#6. GO:OD AM – Mac Miller
Mac Miller has had a roller coaster of a musical career, in a very short span of time. From the eager, frat boy rapper from KIDS and Blue Slide Park, to the drug-addled, contemplative Mac of Watching Movies With The Sound Off and Faces, Mac Miller has finally reached a point in his music where he can look to the highs, rather than rely on them. The production is inspired, and his rhymes lithe. There’s a cohesive sound that, at times, reminds me of Low End Theory era ATCQ. Noticeably, the album sounds less cluttered – despite the long running time – much like the mind behind the music, with a focus on keeping the message in focus. Mac is continuing to learn from his past, and he walks the listener through each step of the way. He’s making the music he’s always wanted to, starting with a fresh slate; Mac has finally woken up to a good morning.
#5. Positive Songs For Negative People – Frank Turner
Frank Turner has always been a personal favourite because I’ve always found a song of his that I could relate to at any given moment. In that vein, the minute I read this album’s title I knew what it would mean to me. The first time I listened to this album was during a particularly difficult period, and this LP was that spark of optimism I so desperately needed. The songs here are hopeful, but without any sugarcoating. Frank acknowledges his struggles, using them as the backdrop to his hopes for the present and the future. He is the everyman’s musician, with few grandiose ambitions, motivated only by love, for people and music. Driven by his energetic vocals and production, Frank ensures that his every word connects with the listener with a visceral force that a gifted few other artists can accomplish. On behalf of negative people everywhere: thank you.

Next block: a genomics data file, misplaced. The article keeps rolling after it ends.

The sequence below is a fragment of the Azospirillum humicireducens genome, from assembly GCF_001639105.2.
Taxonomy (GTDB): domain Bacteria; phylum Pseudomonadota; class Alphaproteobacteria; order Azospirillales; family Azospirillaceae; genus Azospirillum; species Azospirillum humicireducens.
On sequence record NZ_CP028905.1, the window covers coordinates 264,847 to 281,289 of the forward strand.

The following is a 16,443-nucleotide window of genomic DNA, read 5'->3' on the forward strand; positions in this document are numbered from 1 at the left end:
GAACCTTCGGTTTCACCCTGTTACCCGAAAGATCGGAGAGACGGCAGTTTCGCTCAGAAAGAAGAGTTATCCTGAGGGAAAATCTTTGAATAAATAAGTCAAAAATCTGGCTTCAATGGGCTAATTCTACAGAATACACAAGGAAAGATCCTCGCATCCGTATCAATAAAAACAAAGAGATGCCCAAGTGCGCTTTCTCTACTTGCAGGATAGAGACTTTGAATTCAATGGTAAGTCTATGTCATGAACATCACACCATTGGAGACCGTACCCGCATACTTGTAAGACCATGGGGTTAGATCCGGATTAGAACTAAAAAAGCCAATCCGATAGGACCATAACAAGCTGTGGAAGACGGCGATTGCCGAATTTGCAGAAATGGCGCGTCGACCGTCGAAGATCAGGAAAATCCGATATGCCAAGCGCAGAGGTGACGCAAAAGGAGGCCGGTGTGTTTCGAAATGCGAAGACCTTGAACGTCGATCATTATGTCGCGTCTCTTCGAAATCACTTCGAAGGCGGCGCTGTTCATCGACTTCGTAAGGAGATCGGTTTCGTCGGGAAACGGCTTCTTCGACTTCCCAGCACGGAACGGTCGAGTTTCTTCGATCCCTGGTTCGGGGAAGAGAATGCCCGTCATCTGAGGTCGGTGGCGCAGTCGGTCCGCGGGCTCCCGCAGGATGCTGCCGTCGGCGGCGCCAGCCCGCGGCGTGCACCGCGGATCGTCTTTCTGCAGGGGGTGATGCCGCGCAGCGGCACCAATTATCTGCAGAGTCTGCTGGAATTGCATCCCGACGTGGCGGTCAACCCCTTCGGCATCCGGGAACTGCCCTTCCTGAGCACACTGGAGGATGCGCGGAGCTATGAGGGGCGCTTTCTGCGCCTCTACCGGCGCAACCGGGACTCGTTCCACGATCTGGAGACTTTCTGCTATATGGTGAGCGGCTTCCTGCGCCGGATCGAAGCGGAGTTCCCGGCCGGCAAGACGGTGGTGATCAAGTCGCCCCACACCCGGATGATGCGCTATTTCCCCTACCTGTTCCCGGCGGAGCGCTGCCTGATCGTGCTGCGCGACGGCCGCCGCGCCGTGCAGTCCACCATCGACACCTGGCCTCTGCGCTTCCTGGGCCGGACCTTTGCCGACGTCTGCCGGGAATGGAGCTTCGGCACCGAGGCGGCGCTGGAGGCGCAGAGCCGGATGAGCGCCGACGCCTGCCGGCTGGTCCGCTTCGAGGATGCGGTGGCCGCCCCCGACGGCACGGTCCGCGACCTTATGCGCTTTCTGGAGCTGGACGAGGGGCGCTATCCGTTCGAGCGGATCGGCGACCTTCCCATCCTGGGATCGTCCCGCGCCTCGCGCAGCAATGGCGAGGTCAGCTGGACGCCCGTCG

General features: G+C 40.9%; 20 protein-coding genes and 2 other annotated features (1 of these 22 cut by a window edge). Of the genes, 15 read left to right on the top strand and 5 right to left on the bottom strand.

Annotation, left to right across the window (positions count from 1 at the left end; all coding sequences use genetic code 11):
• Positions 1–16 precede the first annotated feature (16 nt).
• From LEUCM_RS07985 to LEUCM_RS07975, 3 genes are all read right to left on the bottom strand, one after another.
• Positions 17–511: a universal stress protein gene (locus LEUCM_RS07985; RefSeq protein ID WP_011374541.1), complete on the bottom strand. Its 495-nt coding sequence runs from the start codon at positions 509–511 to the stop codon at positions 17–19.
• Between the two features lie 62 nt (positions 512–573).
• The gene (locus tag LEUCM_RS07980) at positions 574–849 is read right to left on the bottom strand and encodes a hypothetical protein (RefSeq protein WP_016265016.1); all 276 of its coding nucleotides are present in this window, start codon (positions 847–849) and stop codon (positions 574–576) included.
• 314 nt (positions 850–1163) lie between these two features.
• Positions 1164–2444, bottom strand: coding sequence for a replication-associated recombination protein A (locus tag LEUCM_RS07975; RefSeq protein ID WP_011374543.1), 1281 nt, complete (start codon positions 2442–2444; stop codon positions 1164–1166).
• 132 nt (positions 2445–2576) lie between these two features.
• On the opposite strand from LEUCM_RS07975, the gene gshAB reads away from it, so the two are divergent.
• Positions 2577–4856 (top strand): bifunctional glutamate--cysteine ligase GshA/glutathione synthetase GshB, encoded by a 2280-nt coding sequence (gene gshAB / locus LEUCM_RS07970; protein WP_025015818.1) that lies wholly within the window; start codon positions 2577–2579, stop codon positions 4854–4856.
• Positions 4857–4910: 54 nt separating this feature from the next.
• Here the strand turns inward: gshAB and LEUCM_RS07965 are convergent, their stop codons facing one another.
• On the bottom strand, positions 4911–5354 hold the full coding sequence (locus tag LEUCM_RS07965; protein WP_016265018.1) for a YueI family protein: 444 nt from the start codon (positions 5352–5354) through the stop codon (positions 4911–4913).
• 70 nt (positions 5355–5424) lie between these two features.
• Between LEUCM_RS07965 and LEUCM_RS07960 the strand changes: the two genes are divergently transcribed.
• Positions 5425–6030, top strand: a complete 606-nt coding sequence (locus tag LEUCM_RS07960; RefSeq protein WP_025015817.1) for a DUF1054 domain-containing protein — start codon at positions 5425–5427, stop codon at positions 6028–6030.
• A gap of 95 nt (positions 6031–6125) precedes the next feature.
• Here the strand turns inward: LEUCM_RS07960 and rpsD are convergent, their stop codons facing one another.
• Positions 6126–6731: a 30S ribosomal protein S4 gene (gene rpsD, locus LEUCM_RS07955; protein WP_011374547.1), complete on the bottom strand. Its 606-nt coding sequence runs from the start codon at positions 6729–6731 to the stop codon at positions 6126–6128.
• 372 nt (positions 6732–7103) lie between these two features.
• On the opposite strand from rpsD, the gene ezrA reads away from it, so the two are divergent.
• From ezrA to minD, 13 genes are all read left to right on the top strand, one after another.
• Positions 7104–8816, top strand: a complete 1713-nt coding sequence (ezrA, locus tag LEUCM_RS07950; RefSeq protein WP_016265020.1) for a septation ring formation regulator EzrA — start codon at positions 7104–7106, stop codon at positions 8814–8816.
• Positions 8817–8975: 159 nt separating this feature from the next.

#4. Wilder Mind – Mumford and Sons
Mumford and Sons are increasingly becoming a polarising figure in music. Despite their massive popularity, they’ve also got equally fierce critics. This debate saw its peak with the release of this album; many fans were disappointed by the complete shift in instrumentation, and angered by the abandonment of the signature folk/bluegrass sound for what was seen as a generic pop-rock band. But an honest, unbiased listen to Wilder Mind will show you that this is still Mumford in its soul. In fact, in quite a few ways, I saw this project as a marked improvement over Babel, particularly in the lyrics and repetition of sound. Marcus’ vocals are at their best here: gut-wrenching, soulful and passionate, often all at once. The acoustic sounds may have been replaced by an electric palate, but the dynamics of the soundscape is still very much Mumford; incredibly emotive at its quietest, and soaring at its loudest. Wilder Mind will unapologetically pull at every last one of your heartstrings. It is an ode to pain and loss, but most importantly, to that all-encompassing enigma, love. And I couldn’t ask for a more compelling tribute to what I believe to be the most powerful sentiment we possess.